The Green Paper Every Child Matters (ECM) (Department for Education and Skills, 2003a) and the Children Act 2004 highlighted the problems that can arise from the division of responsibilities between local authority departments.
At the extreme, this can result in duplication of work, lack of accountability and the potential for inaction.
Consequently, the legislation advocated collaborative, integrated working, with the aim of enabling a more consistent approach to supporting children and their families. The needs of looked after and adopted children have increasingly been viewed from a multidisciplinary perspective, with a growing emphasis on work that includes partnership between agencies at both a strategic and operational level. Looked after children represent one of the most vulnerable groups in our society and many of them experience early disadvantage, abuse, loss and repeated changes of home and school placement. These factors can affect learning, social and emotional development; it is therefore vital that local authorities work to ensure that these children are properly supported.
The aim of the current study was to examine existing multidisciplinary work within this area from the viewpoint of educational psychologists.
The educational needs of looked after and adopted children
There has been a developing consensus that the academic achievement of looked after children is problematic. In 2007, 64% of looked after children (1) left care with one or more GCSEs or GNVQs and 13% left with five or more GCSEs at A*-C. This compares with 99% and 62% (respectively) for the general population (Department for Children, Schools and Families, 2008).
Looked after children are also more likely to be permanently excluded from school than the general pupil population (Department for Children, Schools and Families, 2008) and more likely to have special educational needs (SEN) (Fletcher-Campbell and Archer, 2003).
Aproximately 27% of looked after children have a Statement compared to just 3% of the general pupil population (Department for Children, Schools and Families, 2008).
Consideration of the circumstances surrounding the education of looked after children helps to illuminate these figures. Looked after children typically come from a background of abuse, neglect or family dysfunction (Department for Education and Skills, 2003b), thus they have often experienced considerable trauma before being placed in care. Once in care, they frequently have to contend with changes in placements, often in combination with a move to a new school. Such moves are unlikely to coincide with normal school entry points, so looked after children are often highly visible as being 'different' to their peer group (Division of Educational and Child Psychology, 2006). The net result is that they are liable to experience a disjointed home and school life that is likely to affect their educational achievement.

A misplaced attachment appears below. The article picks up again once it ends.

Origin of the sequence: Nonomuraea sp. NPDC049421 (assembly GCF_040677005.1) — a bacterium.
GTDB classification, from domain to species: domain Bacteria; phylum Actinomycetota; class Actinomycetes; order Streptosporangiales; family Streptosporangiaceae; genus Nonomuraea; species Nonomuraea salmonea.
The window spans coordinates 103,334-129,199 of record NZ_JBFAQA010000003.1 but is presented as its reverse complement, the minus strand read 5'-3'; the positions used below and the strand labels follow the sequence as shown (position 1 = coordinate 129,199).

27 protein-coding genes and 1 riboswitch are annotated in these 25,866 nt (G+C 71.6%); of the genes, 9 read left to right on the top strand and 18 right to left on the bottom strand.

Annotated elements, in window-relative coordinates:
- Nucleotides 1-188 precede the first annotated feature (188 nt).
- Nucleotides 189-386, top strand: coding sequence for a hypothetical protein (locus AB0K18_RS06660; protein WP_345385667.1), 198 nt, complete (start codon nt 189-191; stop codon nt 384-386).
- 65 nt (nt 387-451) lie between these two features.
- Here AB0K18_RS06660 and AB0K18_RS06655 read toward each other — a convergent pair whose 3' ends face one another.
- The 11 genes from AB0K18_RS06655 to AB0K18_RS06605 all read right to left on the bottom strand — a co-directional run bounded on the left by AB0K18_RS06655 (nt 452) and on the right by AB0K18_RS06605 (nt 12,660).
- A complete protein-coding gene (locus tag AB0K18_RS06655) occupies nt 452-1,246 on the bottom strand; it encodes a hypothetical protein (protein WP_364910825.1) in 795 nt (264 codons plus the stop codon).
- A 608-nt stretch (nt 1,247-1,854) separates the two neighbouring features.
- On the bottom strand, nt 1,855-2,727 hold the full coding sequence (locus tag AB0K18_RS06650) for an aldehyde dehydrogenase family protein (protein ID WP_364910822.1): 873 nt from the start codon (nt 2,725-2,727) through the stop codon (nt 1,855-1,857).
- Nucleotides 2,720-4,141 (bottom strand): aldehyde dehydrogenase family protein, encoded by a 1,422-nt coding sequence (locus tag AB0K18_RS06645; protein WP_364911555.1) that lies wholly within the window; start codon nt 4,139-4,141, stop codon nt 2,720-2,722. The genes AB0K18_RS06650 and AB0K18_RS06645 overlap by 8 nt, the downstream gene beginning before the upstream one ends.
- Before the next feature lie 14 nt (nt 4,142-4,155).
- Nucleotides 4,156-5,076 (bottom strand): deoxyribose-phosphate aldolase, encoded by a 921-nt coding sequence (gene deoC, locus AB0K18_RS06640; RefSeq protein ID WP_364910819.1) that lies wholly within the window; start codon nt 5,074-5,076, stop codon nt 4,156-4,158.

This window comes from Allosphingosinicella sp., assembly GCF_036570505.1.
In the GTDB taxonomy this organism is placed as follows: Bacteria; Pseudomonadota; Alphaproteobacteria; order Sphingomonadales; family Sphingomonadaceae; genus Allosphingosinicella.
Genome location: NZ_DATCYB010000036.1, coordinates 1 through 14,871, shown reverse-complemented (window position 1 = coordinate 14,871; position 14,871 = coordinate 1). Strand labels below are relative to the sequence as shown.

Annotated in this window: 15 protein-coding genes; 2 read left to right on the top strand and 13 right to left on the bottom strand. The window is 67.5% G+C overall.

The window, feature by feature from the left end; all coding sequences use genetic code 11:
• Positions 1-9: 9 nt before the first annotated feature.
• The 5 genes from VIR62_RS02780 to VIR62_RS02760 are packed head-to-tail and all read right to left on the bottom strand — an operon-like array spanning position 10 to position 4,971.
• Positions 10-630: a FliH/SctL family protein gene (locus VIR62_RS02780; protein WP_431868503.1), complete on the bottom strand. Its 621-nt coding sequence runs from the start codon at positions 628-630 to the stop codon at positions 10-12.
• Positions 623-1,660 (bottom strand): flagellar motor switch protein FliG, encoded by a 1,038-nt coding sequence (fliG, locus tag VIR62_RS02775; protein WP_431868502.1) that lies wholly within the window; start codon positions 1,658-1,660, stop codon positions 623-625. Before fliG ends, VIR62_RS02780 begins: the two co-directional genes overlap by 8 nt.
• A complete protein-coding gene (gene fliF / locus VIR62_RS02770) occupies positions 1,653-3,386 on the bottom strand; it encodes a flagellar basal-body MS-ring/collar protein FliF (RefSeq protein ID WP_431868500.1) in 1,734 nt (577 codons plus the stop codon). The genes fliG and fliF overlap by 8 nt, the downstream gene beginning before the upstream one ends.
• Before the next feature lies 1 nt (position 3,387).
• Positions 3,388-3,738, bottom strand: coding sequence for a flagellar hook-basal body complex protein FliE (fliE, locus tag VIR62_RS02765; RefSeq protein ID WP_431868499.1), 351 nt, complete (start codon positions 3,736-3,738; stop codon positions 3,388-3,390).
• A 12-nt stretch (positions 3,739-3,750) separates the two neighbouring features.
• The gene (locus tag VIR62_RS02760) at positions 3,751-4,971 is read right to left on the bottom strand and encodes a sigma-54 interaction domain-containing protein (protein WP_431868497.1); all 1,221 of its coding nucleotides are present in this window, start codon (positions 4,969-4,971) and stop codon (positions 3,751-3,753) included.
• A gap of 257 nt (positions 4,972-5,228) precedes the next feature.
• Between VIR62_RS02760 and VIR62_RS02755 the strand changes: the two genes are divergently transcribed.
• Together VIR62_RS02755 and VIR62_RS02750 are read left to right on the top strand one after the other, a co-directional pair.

Conversely, adopted children may experience difficulties at school because they are not perceived to be different to their peer group. Research suggests that teachers lack an understanding of the continuing effect that early adversity and attachment difficulties may have on a child, even once placed with an adoptive family (Phillips, 2007). As a result, adopted children may struggle to access the same level of support available to looked after children. This is troublesome given that research shows that adopted children are more likely than birth children to experience difficulties that may impede academic performance, such as disorganisation (Behen et al, 2008) and poor concentration (Howe, 1997).
The mental health needs of looked after and adopted children
High rates of mental health problems have also been found among looked after and adopted children. A national survey for the Department of Health found that looked after young people aged 11-15 years old were four to five times more likely to have a mental health problem than those in the general population, with behavioural, emotional and social difficulties (BESD) representing the main category of need (Meltzer et al, 2003; see also Ingersoll, 1997, for evidence suggesting that adopted children have higher levels of mental health problems than non-adopted children).
High levels of mental health problems are hardly surprising given these children's exposure to risk factors. However, the circumstances surrounding the child or young person's entry into the care system may accentuate these problems. Further loss and rejection may follow whilst they progress through the care system, leading to a cycle of emotional, behavioural and relationship difficulties. Moreover, instability of placement may result in difficulties in accessing treatment, further exacerbating the problem. Indeed, only around a third of children in the Meltzer et al (2003) study indicated that they had sought counselling of some type. The result is that looked after children are more likely to suffer mental health problems, but less likely to receive treatment for them (Williams et al, 2001).